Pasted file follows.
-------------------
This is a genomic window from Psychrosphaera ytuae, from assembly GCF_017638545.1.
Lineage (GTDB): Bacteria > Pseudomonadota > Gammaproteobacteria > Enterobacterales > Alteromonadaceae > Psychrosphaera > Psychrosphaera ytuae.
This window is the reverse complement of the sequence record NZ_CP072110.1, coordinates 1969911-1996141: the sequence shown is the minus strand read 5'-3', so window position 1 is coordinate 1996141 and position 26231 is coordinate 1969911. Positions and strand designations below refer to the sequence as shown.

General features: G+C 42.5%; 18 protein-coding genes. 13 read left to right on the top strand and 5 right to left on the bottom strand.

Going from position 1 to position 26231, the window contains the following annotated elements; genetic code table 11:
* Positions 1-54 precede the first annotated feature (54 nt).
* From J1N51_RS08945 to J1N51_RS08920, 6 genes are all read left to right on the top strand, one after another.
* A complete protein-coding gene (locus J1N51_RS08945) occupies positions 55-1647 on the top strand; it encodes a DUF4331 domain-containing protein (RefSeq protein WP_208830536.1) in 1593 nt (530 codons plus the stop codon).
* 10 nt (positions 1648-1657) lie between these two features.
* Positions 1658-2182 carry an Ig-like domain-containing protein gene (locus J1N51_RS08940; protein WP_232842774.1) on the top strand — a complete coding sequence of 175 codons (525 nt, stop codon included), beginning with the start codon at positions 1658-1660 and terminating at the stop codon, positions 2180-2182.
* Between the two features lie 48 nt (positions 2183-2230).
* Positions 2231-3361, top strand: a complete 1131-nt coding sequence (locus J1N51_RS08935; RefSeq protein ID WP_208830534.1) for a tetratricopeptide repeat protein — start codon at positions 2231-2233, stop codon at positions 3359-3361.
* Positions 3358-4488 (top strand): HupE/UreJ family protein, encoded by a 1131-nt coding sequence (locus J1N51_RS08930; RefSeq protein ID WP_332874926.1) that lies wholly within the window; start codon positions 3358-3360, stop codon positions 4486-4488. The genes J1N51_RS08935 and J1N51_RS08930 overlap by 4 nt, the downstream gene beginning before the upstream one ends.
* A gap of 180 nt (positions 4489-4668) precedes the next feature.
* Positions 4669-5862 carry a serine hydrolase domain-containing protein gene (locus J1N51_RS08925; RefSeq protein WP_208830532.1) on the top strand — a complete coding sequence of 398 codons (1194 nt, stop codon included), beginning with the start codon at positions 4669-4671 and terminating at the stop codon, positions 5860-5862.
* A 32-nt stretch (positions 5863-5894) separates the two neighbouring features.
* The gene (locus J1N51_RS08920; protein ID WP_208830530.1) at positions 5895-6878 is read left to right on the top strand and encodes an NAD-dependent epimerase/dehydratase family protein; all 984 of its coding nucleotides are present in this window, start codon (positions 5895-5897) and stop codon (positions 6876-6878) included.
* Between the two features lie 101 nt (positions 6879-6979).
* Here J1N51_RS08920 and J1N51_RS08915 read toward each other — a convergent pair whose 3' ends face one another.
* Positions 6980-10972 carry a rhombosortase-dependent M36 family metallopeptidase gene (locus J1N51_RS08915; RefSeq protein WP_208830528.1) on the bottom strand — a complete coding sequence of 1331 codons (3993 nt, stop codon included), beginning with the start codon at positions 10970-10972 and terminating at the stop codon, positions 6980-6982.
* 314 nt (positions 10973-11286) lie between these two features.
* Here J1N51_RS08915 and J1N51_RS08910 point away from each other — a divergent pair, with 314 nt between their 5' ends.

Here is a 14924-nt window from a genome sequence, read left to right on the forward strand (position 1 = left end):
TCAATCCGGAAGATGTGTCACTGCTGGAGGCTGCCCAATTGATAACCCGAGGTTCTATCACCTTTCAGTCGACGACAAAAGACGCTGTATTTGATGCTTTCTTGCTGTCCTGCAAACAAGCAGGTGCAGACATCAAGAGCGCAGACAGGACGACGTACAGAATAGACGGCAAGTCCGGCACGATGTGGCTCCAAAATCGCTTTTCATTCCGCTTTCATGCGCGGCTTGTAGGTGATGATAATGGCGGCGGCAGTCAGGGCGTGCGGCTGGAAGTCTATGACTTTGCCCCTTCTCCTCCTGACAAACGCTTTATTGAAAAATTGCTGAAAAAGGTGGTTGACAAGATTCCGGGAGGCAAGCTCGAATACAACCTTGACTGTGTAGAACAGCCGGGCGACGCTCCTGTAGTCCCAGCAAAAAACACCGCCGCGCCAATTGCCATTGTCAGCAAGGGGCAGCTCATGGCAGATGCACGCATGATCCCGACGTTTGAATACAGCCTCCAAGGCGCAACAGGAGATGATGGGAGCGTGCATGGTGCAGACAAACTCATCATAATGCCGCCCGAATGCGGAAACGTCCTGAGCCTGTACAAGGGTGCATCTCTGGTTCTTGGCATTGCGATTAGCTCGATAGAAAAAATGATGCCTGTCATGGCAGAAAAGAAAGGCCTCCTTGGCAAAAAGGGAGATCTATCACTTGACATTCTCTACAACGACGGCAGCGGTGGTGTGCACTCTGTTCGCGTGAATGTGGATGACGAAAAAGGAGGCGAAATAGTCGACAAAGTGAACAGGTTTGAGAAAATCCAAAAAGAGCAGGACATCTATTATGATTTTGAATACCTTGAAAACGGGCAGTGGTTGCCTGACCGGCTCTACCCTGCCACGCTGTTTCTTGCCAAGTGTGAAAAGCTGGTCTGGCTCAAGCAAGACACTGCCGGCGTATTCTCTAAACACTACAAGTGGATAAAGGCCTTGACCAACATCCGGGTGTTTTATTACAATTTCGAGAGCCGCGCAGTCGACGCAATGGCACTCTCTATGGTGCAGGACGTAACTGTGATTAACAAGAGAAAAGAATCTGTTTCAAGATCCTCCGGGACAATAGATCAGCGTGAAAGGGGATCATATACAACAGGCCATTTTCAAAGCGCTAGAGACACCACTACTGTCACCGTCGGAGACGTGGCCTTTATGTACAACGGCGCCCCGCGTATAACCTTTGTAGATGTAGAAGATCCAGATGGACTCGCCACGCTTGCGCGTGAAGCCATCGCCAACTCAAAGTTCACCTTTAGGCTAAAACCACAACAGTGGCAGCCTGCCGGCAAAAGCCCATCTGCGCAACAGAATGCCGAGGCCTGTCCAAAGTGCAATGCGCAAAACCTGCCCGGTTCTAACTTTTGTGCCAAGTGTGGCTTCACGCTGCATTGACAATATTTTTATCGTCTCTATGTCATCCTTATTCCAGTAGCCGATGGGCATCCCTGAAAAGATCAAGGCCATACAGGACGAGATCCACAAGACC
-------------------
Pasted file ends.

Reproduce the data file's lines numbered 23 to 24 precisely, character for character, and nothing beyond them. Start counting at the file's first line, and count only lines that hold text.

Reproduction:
Here is a 14924-nt window from a genome sequence, read left to right on the forward strand (position 1 = left end):
TCAATCCGGAAGATGTGTCACTGCTGGAGGCTGCCCAATTGATAACCCGAGGTTCTATCACCTTTCAGTCGACGACAAAAGACGCTGTATTTGATGCTTTCTTGCTGTCCTGCAAACAAGCAGGTGCAGACATCAAGAGCGCAGACAGGACGACGTACAGAATAGACGGCAAGTCCGGCACGATGTGGCTCCAAAATCGCTTTTCATTCCGCTTTCATGCGCGGCTTGTAGGTGATGATAATGGCGGCGGCAGTCAGGGCGTGCGGCTGGAAGTCTATGACTTTGCCCCTTCTCCTCCTGACAAACGCTTTATTGAAAAATTGCTGAAAAAGGTGGTTGACAAGATTCCGGGAGGCAAGCTCGAATACAACCTTGACTGTGTAGAACAGCCGGGCGACGCTCCTGTAGTCCCAGCAAAAAACACCGCCGCGCCAATTGCCATTGTCAGCAAGGGGCAGCTCATGGCAGATGCACGCATGATCCCGACGTTTGAATACAGCCTCCAAGGCGCAACAGGAGATGATGGGAGCGTGCATGGTGCAGACAAACTCATCATAATGCCGCCCGAATGCGGAAACGTCCTGAGCCTGTACAAGGGTGCATCTCTGGTTCTTGGCATTGCGATTAGCTCGATAGAAAAAATGATGCCTGTCATGGCAGAAAAGAAAGGCCTCCTTGGCAAAAAGGGAGATCTATCACTTGACATTCTCTACAACGACGGCAGCGGTGGTGTGCACTCTGTTCGCGTGAATGTGGATGACGAAAAAGGAGGCGAAATAGTCGACAAAGTGAACAGGTTTGAGAAAATCCAAAAAGAGCAGGACATCTATTATGATTTTGAATACCTTGAAAACGGGCAGTGGTTGCCTGACCGGCTCTACCCTGCCACGCTGTTTCTTGCCAAGTGTGAAAAGCTGGTCTGGCTCAAGCAAGACACTGCCGGCGTATTCTCTAAACACTACAAGTGGATAAAGGCCTTGACCAACATCCGGGTGTTTTATTACAATTTCGAGAGCCGCGCAGTCGACGCAATGGCACTCTCTATGGTGCAGGACGTAACTGTGATTAACAAGAGAAAAGAATCTGTTTCAAGATCCTCCGGGACAATAGATCAGCGTGAAAGGGGATCATATACAACAGGCCATTTTCAAAGCGCTAGAGACACCACTACTGTCACCGTCGGAGACGTGGCCTTTATGTACAACGGCGCCCCGCGTATAACCTTTGTAGATGTAGAAGATCCAGATGGACTCGCCACGCTTGCGCGTGAAGCCATCGCCAACTCAAAGTTCACCTTTAGGCTAAAACCACAACAGTGGCAGCCTGCCGGCAAAAGCCCATCTGCGCAACAGAATGCCGAGGCCTGTCCAAAGTGCAATGCGCAAAACCTGCCCGGTTCTAACTTTTGTGCCAAGTGTGGCTTCACGCTGCATTGACAATATTTTTATCGTCTCTATGTCATCCTTATTCCAGTAGCCGATGGGCATCCCTGAAAAGATCAAGGCCATACAGGACGAGATCCACAAGACC